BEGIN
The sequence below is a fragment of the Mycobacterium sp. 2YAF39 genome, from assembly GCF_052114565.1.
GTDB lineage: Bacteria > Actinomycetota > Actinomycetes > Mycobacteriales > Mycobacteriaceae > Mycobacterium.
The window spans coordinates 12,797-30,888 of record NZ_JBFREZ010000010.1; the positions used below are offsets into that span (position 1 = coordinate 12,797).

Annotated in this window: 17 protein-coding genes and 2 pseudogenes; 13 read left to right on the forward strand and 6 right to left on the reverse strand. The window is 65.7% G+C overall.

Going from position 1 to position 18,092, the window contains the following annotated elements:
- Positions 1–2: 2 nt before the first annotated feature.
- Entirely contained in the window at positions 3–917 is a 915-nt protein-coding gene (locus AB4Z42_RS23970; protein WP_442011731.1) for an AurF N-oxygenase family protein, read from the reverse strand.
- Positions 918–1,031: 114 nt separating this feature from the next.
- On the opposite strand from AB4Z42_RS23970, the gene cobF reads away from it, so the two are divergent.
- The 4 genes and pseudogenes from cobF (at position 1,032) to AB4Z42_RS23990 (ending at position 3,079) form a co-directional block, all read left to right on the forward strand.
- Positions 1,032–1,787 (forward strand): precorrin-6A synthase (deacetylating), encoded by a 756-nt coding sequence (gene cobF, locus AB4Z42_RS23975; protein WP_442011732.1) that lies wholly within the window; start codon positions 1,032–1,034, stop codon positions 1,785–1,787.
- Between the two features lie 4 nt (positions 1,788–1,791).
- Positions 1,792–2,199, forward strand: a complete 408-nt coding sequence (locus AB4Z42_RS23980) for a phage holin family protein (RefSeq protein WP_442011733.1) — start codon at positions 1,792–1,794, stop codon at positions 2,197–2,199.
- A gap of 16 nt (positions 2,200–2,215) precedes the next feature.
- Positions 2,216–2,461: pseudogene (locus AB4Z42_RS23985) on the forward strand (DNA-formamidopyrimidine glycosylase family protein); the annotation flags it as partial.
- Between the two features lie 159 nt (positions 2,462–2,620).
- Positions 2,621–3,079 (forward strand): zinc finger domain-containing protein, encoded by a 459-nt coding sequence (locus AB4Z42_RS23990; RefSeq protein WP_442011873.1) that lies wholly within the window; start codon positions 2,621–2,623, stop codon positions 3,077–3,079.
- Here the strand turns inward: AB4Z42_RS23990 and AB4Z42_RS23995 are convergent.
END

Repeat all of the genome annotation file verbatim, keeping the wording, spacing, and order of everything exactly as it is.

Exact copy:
The sequence below is a fragment of the Mycobacterium sp. 2YAF39 genome, from assembly GCF_052114565.1.
GTDB lineage: Bacteria > Actinomycetota > Actinomycetes > Mycobacteriales > Mycobacteriaceae > Mycobacterium.
The window spans coordinates 12,797-30,888 of record NZ_JBFREZ010000010.1; the positions used below are offsets into that span (position 1 = coordinate 12,797).

Annotated in this window: 17 protein-coding genes and 2 pseudogenes; 13 read left to right on the forward strand and 6 right to left on the reverse strand. The window is 65.7% G+C overall.

Going from position 1 to position 18,092, the window contains the following annotated elements:
- Positions 1–2: 2 nt before the first annotated feature.
- Entirely contained in the window at positions 3–917 is a 915-nt protein-coding gene (locus AB4Z42_RS23970; protein WP_442011731.1) for an AurF N-oxygenase family protein, read from the reverse strand.
- Positions 918–1,031: 114 nt separating this feature from the next.
- On the opposite strand from AB4Z42_RS23970, the gene cobF reads away from it, so the two are divergent.
- The 4 genes and pseudogenes from cobF (at position 1,032) to AB4Z42_RS23990 (ending at position 3,079) form a co-directional block, all read left to right on the forward strand.
- Positions 1,032–1,787 (forward strand): precorrin-6A synthase (deacetylating), encoded by a 756-nt coding sequence (gene cobF, locus AB4Z42_RS23975; protein WP_442011732.1) that lies wholly within the window; start codon positions 1,032–1,034, stop codon positions 1,785–1,787.
- Between the two features lie 4 nt (positions 1,788–1,791).
- Positions 1,792–2,199, forward strand: a complete 408-nt coding sequence (locus AB4Z42_RS23980) for a phage holin family protein (RefSeq protein WP_442011733.1) — start codon at positions 1,792–1,794, stop codon at positions 2,197–2,199.
- A gap of 16 nt (positions 2,200–2,215) precedes the next feature.
- Positions 2,216–2,461: pseudogene (locus AB4Z42_RS23985) on the forward strand (DNA-formamidopyrimidine glycosylase family protein); the annotation flags it as partial.
- Between the two features lie 159 nt (positions 2,462–2,620).
- Positions 2,621–3,079 (forward strand): zinc finger domain-containing protein, encoded by a 459-nt coding sequence (locus AB4Z42_RS23990; RefSeq protein WP_442011873.1) that lies wholly within the window; start codon positions 2,621–2,623, stop codon positions 3,077–3,079.
- Here the strand turns inward: AB4Z42_RS23990 and AB4Z42_RS23995 are convergent.